The recent events brought enormous volatility to financial markets, which caused even the largest stablecoins, in terms of their market cap, to depeg.
But wait, what is a depeg?
Stablecoins, such as Tether (USDT) and USD Coin (USDC), are backed one-to-one with the US dollar by keeping their reserves in dollars or in short-term US securities. Sometimes, these stablecoins depeg, which means the stablecoin is worth less than a dollar.
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A short-term depeg was a common event when stablecoins were relatively small, which was kind of acceptable. However, depegs are very worrisome nowadays as they handle transactions worth trillions of dollars.
Stablecoins that depegged
Recently, even USDC depegged from $1 to $0.9. That means if some investors bought it at $1 and panic sold at $0.9, they lost 10% of their capital. USDC is not alone, as most people remember Terra Luna’s collapse in 2022.
It was one of the biggest cryptocurrencies (LUNC) in terms of market cap and the largest algorithmic-backed stablecoin (USTC) on the market before it crashed. Since then, volatility does no good to other stablecoins as well.
USTC/USD chart, source: coinmarketcap.com
Binance USD, or BUSD, didn’t depeg but was forced to cease its operations in the upcoming months because of regulatory pressures. DAI, the fourth largest stablecoin also depegged by 10% from $1 to $0.90 on the 11th of March. This was DAI’s most significant depeg to the downside ever recorded.
DAI/USD chart, source: coinmarketcap.com
The list goes on, as USDD also fell with other large stablecoins, but almost all of them fully recovered back to parity (1:1). The common signs amongst all stablecoin depegs are extensive volatility and falling crypto prices. But is it really just that?
USDC depeg explained
The most notable news that spread fear across the crypto space was the fact that Coinbase, the company behind USDC, confirmed $3.3 billion stuck at the now-bankrupt Silicon Valley Bank (SVB).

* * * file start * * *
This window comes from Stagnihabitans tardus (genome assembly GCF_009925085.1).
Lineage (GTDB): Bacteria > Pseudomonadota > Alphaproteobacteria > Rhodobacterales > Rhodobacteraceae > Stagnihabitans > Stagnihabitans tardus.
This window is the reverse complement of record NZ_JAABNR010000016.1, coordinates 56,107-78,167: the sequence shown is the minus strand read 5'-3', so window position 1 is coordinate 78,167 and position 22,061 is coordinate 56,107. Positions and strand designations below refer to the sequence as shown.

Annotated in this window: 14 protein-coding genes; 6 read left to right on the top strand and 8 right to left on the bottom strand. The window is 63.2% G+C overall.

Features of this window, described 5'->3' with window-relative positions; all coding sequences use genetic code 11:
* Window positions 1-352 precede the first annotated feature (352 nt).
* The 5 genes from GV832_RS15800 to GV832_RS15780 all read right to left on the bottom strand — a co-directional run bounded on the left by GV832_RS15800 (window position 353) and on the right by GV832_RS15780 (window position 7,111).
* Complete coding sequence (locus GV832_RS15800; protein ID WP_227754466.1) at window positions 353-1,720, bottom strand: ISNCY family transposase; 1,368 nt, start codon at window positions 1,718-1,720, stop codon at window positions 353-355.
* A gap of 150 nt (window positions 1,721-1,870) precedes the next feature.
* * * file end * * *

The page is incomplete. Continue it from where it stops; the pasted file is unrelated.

Binance along with Coinbase immediately suspended USDC conversions due to unusual market turbulence. Coinbase also confirmed that around $240 million got stuck at Signature Bank crash, but funds should be safely returned sooner or later.
Read more: Another crypto giant goes under – Silvergate’s crisis explained
However, if Circle’s stablecoin is actually backed 1:1, there should be around $40 billion in total in this stablecoin. The $3.54 billion stuck at banks should not be disastrous as it represents less than 10% of the company’s assets. Still, the severe damage caused the company to act and use its own funds to cover the damage, which is probably the reason behind the short-term depeg.
It is visible in USDC’s market cap, which declined by more than $6 billion as many investors also converted their USDC to other digital assets amid chaos. While most agree that this crisis is a “bank run,” it also looks like a “stablecoin run.”
USDC market cap chart, source: coinmarketcap.com
Some people chose to use this mayhem to profit. A Twitter user with the handle @Defi_maestro bought USDC at $0.87 with $114,000. As USDC got back to one dollar, it is expected he made a decent profit in just a few days’ time.
USDC trade by Defi_Maestro, source: twitter.com
Will stablecoins survive?
In my opinion, yes, without a doubt. Stablecoins provide a means for market participants to enter and exit positions independently of the price movements of cryptocurrencies. This is crucial for investors or traders as well as businesses that need a stable medium of exchange and a safe place to put their money.
Stablecoin pegs can also facilitate international trade, which is especially useful in countries where the currency is unstable (developing countries) or where access to traditional banking services is limited. When transferring money internationally, stablecoins may be a more efficient and cheaper option than using wire transfers or remittance services.
Also interesting topic: Financial sector bleeds amid bank failures; who’s next to go bust?
Stablecoins allow users to make payments as well as trade digital assets without the need for a traditional banking system or credit card, which can be especially useful in emerging and developing economies. Their usage has proved to be very useful although they currently suffer due to enormous volatility.
The crypto space is threatened by the current market conditions. This is despite the fact that Bitcoin was actually created as a way for people to protect themselves from the traditional financial system.
If billions of dollars in assets get stuck and companies will be forced to sell their liquid assets, it could send the global financial market south for the next couple of months.
Continuing liquidity issues are forcing many businesses to shut down and many people ask when will this torture end. However, a Twitter user, Nuseir Yassin, shared an interesting point of view on why Bitcoin was created.
Tweet by Nuseir Yassin about Bitcoin, source: twitter.com
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